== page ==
Photo courtesy Michael Steele
More than 20 million pet birds live in the United States; birds are adored for their beautiful appearances, extraordinary personalities, and unique behaviors. As we continue to make more progress toward understanding some of the medical and behavioral challenges associated with taking care of birds, one particular area of interest for bird owners is environmental enrichment.
Boredom and the stress associated with the inability to perform natural behaviors are common challenges associated with bringing animals into our homes because they rely heavily on their natural instincts. Our goal for the birds in captivity should be to replicate their natural history and environment as much as possible in captivity to avoid the development of major social, behavioral, and physiological issues. For instance, research indicates that the intelligence of Psittacines is comparable to that of a 3-5 year old human child, so they deserve a similar level of stimulation and socialization throughout their day to day routines to ensure appropriate development and quality of life. Without environmental enrichment, a bird’s boredom may progress to stress and changes in behavior. Some common causes of stress in captive animals include restrictive enclosures, suboptimal nutrition, the reduced or restricted ability to exercise, inadequate habitat, and a lack of mental stimulation.
As with humans, there are often predictable signs and behaviors observed in captive animals that we associate with stress and boredom, and as owners and clinicians, our challenge is to learn to understand these signs within our avian friends so we can intervene whenever they arise.
Some common behaviors that may indicate stress or boredom in pet birds include self-destructive behavior, feather picking, open-beak breathing, fearful or aggressive behaviors, trembling, and excessive vocalization and screaming. If your veterinarian isn't comfortable working with these issues, see an avian specialist. Although experiencing some level of stress or boredom is normal for any species, giving our pets the option to expand their mental, physical, and behavioral repertoire is a great first step to ensuring they maintain a happy, healthy lifestyle.
Environmental enrichment is a means to provide pet birds in captivity with the ability to express natural behavior, such as foraging, exploration, exercise, etc. Some of the most common themes for enrichment that we focus on with pet Psittacines include: providing opportunities to exhibit foraging behavior, investigation of novel items, destroying/manipulating items (like tearing up a phone book or newspaper), social interaction, the opportunity to exercise (climb, fly, etc.), and puzzles to manipulate.
There are many different options when it comes to empowering our pets through enrichment, and a little creativity will serve you well. Some items for enrichment can be bought at a store, but most enrichment can be done through using what you already have at home. Here are a few ideas to get you started, but the sky is the limit when it comes to what you can offer.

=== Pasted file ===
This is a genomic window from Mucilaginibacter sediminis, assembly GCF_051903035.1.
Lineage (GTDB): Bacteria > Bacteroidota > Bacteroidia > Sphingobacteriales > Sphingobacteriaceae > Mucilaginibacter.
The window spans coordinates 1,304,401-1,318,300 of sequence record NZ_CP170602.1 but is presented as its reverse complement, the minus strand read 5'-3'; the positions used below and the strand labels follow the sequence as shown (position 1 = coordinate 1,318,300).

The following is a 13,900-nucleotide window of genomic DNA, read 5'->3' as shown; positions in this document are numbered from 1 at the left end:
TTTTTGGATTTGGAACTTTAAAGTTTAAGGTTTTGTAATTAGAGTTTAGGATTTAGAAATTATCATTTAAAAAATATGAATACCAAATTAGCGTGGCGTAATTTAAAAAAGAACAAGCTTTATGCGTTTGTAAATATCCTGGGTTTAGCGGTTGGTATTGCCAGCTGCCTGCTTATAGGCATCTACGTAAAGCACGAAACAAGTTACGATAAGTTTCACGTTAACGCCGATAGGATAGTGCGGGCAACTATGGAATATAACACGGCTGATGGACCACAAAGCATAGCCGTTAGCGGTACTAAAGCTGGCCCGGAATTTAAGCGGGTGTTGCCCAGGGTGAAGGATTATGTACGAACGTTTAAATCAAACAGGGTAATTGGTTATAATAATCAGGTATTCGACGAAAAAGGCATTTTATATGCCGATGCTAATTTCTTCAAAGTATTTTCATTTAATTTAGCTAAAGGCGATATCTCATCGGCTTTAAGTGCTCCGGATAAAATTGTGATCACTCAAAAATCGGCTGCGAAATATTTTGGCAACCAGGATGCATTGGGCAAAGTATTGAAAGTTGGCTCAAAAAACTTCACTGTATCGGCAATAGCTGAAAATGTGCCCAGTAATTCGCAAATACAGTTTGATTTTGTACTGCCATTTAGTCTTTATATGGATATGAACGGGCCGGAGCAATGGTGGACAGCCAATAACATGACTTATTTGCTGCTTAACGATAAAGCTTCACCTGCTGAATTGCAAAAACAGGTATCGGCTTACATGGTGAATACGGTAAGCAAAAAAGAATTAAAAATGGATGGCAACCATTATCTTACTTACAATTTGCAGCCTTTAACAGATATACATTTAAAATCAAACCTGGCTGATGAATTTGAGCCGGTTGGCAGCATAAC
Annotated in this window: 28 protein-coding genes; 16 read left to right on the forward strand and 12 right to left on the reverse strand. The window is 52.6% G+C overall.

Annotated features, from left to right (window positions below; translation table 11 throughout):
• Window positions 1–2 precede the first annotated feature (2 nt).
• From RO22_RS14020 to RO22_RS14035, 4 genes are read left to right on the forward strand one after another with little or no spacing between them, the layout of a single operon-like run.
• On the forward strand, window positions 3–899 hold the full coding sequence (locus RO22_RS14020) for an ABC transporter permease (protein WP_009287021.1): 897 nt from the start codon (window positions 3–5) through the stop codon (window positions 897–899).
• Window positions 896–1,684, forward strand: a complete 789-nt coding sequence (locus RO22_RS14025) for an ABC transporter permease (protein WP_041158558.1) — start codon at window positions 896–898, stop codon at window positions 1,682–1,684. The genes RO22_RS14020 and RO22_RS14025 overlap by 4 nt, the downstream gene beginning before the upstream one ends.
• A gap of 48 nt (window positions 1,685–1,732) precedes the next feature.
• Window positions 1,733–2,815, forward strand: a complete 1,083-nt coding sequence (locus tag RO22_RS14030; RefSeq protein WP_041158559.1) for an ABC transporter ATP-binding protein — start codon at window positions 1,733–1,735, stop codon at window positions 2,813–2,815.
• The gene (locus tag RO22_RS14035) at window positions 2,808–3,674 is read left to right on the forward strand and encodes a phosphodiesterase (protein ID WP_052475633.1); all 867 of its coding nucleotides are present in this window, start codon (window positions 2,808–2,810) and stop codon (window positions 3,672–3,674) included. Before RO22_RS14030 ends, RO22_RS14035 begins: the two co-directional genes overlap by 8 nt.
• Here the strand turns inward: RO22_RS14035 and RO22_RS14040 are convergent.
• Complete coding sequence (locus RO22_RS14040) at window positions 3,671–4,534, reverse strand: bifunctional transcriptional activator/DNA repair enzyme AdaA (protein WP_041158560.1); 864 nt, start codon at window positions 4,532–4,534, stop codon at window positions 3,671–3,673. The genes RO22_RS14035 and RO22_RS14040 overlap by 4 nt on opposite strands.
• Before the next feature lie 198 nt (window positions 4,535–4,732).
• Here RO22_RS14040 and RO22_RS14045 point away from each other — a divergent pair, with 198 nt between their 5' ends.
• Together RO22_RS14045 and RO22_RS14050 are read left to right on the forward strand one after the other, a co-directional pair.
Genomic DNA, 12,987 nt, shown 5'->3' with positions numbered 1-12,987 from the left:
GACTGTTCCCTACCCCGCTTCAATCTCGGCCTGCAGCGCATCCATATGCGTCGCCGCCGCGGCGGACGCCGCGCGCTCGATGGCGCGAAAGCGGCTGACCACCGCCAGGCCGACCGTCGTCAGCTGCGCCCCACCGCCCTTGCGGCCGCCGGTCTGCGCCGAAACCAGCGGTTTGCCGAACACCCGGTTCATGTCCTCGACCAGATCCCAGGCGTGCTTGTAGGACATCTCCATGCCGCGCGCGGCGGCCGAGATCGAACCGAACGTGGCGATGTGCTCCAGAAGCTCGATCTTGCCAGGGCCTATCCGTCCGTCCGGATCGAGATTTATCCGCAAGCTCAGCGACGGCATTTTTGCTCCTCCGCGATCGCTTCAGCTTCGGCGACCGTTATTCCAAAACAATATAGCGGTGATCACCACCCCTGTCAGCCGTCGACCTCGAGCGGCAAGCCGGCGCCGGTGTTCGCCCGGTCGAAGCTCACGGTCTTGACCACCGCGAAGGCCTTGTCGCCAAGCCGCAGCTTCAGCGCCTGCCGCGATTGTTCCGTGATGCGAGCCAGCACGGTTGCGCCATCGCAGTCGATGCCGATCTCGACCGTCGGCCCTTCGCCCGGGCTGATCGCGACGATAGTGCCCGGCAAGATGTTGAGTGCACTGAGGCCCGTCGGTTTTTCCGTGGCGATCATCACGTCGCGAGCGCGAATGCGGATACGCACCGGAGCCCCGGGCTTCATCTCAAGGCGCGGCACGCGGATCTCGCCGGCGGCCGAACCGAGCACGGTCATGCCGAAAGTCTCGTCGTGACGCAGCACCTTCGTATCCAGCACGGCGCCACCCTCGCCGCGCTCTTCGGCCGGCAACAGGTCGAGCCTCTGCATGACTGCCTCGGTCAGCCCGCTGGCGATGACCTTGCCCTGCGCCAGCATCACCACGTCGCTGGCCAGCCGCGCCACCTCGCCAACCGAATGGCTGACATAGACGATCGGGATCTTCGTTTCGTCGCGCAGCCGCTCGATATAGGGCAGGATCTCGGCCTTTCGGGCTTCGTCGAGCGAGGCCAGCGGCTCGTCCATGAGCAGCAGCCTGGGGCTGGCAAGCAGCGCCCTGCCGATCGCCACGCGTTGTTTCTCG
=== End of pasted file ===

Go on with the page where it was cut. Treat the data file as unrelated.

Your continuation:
- Provide safe items for movement and stimulation (toys, treats, swinging perches).
- Use training and rewards to challenge them mentally (see target training description below).
- Change up their environment (move items in their cage a few times per week, add a new item).
- Provide perches of a variety of shapes/textures/materials and diameters to replicate natural perches and ensure foot health
- Give items to stimulate natural behaviors like foraging, climbing, and perching (hide treats in grass, add items to shred).
- Provide simple items for them to play with (recycled coffee filters, toilet paper tubes, and paper cups).
- Hang treats and fruit from the top of the cage to challenge them physically.
- Use food dispenser toys so the bird has to work for food (ball with holes in it).
- Add safe components of their natural environment (sticks for perching, leaves).
- Provide out of enclosure time with you.
- Make sure they have a proper day/night cycle.
Target training is a technique that can be used to modify behaviors through operant conditioning, which involves the use of positive reinforcement (rewards) to shape desirable behaviors and eliminate undesirable ones. This technique is a great way to challenge these highly intelligent animals to learn new things while also developing a strong social bond with their owners.
While developing these enrichment tools and strategies, it is important to evaluate their safety and potential hazards that could be associated with them. You should always assess and eliminate potential risks of strangulation (neck, legs, extremities), toxicities, ingestion of objects, and injury before implementing enrichment tools and ideas. It is also important to observe your bird using their enrichment tools to ensure that they are safe and able to effectively stimulate your bird.
Just like humans, birds express their emotions through specific signs and behaviors. As we continue to learn to better understand them, we can take steps to improve the mental, physical, and emotional health of our companions through the use of environmental enrichment. Enrichment does not have to be extravagant or expensive. It can be as simple as providing a paper towel roll to push around their enclosure or changing the location of things that are already inside of their living space. Creativity and variety are the keys to success when it comes to keeping our pets stimulated. There are a variety of online resources that you can consult for ideas, including the American Association of Zoo Keepers guidelines to environmental enrichment. Maintaining the health and happiness of our pets is always a top priority as owners, and incorporating environmental enrichment into your bird’s daily routine is a simple and effective way to ensure that their quality of life never stops improving.